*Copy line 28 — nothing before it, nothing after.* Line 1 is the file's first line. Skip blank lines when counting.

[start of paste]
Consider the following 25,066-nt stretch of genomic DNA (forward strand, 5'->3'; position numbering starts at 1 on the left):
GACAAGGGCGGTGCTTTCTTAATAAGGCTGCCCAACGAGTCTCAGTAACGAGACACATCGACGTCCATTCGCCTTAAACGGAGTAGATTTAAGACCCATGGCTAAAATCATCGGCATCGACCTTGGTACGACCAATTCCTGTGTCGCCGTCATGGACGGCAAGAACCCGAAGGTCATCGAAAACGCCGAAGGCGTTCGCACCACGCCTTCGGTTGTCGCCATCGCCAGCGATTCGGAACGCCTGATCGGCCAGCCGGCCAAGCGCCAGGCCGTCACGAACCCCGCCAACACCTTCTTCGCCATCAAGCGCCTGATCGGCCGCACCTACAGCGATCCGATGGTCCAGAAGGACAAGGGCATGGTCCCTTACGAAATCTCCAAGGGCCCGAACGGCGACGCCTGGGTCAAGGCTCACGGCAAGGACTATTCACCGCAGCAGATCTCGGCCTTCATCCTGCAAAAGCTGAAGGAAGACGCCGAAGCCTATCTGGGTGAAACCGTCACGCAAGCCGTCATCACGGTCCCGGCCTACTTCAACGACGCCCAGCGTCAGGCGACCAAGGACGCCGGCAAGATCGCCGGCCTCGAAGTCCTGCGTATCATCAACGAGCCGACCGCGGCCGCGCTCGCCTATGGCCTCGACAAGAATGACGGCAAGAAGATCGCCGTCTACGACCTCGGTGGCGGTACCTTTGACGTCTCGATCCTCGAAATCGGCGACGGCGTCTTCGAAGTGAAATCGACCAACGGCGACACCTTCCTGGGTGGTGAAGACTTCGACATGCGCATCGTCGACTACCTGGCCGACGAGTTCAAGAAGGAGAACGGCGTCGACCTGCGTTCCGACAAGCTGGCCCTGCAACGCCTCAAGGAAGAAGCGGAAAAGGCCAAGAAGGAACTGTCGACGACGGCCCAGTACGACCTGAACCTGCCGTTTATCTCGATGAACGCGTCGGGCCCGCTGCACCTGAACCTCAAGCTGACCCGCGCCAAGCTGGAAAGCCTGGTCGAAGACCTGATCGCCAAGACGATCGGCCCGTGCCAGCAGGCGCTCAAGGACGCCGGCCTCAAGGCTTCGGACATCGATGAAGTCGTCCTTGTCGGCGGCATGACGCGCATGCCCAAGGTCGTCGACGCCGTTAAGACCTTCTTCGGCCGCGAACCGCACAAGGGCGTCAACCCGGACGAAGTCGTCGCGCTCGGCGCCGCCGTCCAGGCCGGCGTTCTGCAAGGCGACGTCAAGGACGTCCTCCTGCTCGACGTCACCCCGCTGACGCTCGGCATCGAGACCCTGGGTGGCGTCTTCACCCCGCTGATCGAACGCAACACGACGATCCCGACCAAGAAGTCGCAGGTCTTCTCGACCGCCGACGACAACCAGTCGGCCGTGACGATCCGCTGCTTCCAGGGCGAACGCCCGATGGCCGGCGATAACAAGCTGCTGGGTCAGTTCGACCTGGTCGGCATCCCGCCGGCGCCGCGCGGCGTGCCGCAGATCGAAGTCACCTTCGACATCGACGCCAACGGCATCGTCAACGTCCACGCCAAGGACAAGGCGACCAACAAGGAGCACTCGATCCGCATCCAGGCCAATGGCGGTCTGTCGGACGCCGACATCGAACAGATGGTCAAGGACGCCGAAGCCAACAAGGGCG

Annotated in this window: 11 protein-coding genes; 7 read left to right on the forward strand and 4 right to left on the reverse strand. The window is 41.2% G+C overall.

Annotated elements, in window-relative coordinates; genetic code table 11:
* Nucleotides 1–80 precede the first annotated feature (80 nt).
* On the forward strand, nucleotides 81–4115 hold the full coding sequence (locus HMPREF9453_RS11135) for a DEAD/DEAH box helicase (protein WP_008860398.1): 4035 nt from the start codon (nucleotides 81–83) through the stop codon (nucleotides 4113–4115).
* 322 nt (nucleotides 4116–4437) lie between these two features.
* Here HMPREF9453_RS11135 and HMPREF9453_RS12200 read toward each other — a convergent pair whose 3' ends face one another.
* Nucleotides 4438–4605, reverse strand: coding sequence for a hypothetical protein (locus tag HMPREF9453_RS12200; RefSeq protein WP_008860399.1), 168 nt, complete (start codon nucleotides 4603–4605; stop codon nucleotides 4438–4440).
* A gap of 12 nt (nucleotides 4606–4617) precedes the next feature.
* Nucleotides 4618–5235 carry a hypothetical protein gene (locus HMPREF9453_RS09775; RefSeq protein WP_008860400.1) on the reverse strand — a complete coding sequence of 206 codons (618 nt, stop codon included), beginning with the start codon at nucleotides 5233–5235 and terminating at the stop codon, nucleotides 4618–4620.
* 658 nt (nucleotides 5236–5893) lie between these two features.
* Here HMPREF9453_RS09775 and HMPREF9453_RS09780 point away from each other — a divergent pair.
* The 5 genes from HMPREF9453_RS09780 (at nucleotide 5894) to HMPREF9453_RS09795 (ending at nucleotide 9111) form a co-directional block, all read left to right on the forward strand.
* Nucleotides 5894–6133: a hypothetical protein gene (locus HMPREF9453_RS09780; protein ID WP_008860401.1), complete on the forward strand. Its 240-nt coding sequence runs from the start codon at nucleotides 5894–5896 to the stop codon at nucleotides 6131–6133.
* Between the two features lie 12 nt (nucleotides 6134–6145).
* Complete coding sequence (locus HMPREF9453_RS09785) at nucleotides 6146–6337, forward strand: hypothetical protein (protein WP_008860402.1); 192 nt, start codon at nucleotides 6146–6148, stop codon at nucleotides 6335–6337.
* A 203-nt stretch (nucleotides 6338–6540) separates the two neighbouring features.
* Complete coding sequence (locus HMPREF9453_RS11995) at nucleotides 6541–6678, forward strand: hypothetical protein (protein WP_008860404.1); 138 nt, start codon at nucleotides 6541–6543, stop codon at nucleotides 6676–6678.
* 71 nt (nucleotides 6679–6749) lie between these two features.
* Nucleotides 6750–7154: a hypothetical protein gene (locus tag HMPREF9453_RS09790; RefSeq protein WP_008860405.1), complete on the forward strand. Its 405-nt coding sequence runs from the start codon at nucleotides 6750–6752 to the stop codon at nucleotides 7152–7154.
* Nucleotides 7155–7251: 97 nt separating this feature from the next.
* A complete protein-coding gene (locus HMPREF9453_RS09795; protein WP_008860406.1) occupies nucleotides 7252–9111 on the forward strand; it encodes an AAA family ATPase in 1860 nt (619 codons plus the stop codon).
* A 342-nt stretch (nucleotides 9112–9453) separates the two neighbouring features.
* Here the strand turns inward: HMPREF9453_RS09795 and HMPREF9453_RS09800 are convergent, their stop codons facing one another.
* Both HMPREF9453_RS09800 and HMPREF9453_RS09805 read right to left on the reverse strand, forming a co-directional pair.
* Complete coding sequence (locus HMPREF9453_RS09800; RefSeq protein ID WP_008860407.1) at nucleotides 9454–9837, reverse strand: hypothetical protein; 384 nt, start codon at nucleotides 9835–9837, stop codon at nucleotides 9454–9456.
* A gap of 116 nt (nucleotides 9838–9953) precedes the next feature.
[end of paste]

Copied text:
* A gap of 116 nt (nucleotides 9838–9953) precedes the next feature.